However, it’s important to be aware that, nowadays, a lot of agents and publishers are looking for manuscripts with strong characters, particularly if you’re writing for older children or teens. Kids adore R.L. Stine but he doesn’t get a whole lot of respect from critics because his characterisation is often seen as flimsy. But does that matter?

I read an interesting interview with children’s book author Bruce Hale where he talked about the lack of respect his funny stories get from the industry:

Your books are often humorous and filled with adventure, two things that middle grade readers love. Do you think you are treated less seriously as an author because your books are not introspective and sad? 

It’s an old tale in publishing and in Hollywood—funny stories get no respect. Audiences and readers may love them, but critics and those who pass out awards somehow see these humorous or action tales as being less-than. I try to be philosophical about it, since those are the stories that come to me to write. Sure, it’d be great to win awards. But what matters most to me is whether the reader likes my stories. If I can bring joy by bringing laughter, it feels like I’ve done my job well.

What a great answer! If children are enjoying his work, that’s all that matters. Some authors crave industry recognition and literary awards, but others just do it for the love of writing and for the love of their audience. There’s no one right way to write a book!

Again, Stine’s approach clearly works phenomenally well for him, regardless of being snubbed by critics (I’m sure he’s crying all the way to the bank) but it doesn’t mean you have to emulate it to be successful. You can take lessons from Stine and incorporate the exciting, plot-driven elements into your story without sacrificing character and theme. That’s the great thing about writing: the more you read, the more you learn and the faster you figure out what does and doesn’t work for you. So if you’ve never read a Goosebumps or Point Horror before, pick one up and make your own judgements. They’ve sold hundreds of millions of copies for a reason.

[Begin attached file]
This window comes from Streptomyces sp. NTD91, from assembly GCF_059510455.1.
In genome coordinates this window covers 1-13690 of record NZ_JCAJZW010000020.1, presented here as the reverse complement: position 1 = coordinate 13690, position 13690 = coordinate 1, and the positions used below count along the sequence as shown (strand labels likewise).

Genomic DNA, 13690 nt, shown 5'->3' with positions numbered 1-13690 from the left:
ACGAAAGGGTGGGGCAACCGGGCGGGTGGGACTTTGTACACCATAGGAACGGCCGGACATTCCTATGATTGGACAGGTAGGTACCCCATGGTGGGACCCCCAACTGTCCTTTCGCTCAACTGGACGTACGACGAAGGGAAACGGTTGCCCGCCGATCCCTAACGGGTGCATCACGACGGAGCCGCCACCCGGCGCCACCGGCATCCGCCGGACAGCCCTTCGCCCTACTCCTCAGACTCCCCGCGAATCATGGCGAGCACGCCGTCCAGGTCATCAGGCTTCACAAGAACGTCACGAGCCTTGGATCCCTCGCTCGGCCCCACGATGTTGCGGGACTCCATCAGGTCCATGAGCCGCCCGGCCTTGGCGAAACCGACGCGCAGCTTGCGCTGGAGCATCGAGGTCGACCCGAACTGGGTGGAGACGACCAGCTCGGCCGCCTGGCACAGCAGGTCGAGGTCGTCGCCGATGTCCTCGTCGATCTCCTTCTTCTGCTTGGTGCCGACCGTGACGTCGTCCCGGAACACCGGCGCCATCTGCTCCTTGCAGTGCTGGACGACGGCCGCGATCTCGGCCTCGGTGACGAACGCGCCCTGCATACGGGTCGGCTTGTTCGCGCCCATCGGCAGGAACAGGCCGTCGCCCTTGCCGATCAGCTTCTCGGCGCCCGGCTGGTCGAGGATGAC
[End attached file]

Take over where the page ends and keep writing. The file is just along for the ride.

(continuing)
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Siobhan O'Brien Holmes

Siobhan O'Brien Holmes is a developmental editor working with middle grade and YA authors. She specialises in speculative and genre fiction, particularly horror, fantasy, mystery, sci-fi and anything with a dash of magic or macabre. She is a member of the SfEP, EFA, ACES, British Fantasy Society, Horror Writers Association and SCBWI. She has an MA in Novel Writing and an MA in Children's Literature.

All stories by: Siobhan O'Brien Holmes